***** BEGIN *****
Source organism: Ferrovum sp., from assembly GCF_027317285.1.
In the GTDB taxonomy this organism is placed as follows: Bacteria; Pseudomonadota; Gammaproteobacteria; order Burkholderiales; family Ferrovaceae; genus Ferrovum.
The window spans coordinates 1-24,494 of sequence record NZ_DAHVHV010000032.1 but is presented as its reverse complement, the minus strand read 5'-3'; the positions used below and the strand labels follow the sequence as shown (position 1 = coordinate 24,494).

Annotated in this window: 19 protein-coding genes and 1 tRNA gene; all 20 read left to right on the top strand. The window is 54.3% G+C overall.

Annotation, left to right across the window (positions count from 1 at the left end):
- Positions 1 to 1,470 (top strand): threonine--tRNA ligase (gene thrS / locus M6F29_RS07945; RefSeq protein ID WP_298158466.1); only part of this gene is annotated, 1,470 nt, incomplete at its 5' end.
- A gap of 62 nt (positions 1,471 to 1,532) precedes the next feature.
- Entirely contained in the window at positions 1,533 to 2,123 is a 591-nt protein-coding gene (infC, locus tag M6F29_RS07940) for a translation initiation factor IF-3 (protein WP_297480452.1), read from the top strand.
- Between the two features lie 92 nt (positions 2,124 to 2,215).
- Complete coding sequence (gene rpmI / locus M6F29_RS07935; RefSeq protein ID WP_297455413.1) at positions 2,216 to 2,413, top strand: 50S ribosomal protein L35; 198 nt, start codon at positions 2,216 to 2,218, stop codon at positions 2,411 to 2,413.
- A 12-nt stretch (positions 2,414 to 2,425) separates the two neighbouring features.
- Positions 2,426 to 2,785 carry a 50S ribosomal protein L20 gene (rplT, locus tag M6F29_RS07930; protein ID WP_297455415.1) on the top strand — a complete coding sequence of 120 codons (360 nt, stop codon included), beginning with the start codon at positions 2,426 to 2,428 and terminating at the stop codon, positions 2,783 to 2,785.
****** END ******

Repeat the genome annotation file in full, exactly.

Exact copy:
Source organism: Ferrovum sp., from assembly GCF_027317285.1.
In the GTDB taxonomy this organism is placed as follows: Bacteria; Pseudomonadota; Gammaproteobacteria; order Burkholderiales; family Ferrovaceae; genus Ferrovum.
The window spans coordinates 1-24,494 of sequence record NZ_DAHVHV010000032.1 but is presented as its reverse complement, the minus strand read 5'-3'; the positions used below and the strand labels follow the sequence as shown (position 1 = coordinate 24,494).

Annotated in this window: 19 protein-coding genes and 1 tRNA gene; all 20 read left to right on the top strand. The window is 54.3% G+C overall.

Annotation, left to right across the window (positions count from 1 at the left end):
- Positions 1 to 1,470 (top strand): threonine--tRNA ligase (gene thrS / locus M6F29_RS07945; RefSeq protein ID WP_298158466.1); only part of this gene is annotated, 1,470 nt, incomplete at its 5' end.
- A gap of 62 nt (positions 1,471 to 1,532) precedes the next feature.
- Entirely contained in the window at positions 1,533 to 2,123 is a 591-nt protein-coding gene (infC, locus tag M6F29_RS07940) for a translation initiation factor IF-3 (protein WP_297480452.1), read from the top strand.
- Between the two features lie 92 nt (positions 2,124 to 2,215).
- Complete coding sequence (gene rpmI / locus M6F29_RS07935; RefSeq protein ID WP_297455413.1) at positions 2,216 to 2,413, top strand: 50S ribosomal protein L35; 198 nt, start codon at positions 2,216 to 2,218, stop codon at positions 2,411 to 2,413.
- A 12-nt stretch (positions 2,414 to 2,425) separates the two neighbouring features.
- Positions 2,426 to 2,785 carry a 50S ribosomal protein L20 gene (rplT, locus tag M6F29_RS07930; protein ID WP_297455415.1) on the top strand — a complete coding sequence of 120 codons (360 nt, stop codon included), beginning with the start codon at positions 2,426 to 2,428 and terminating at the stop codon, positions 2,783 to 2,785.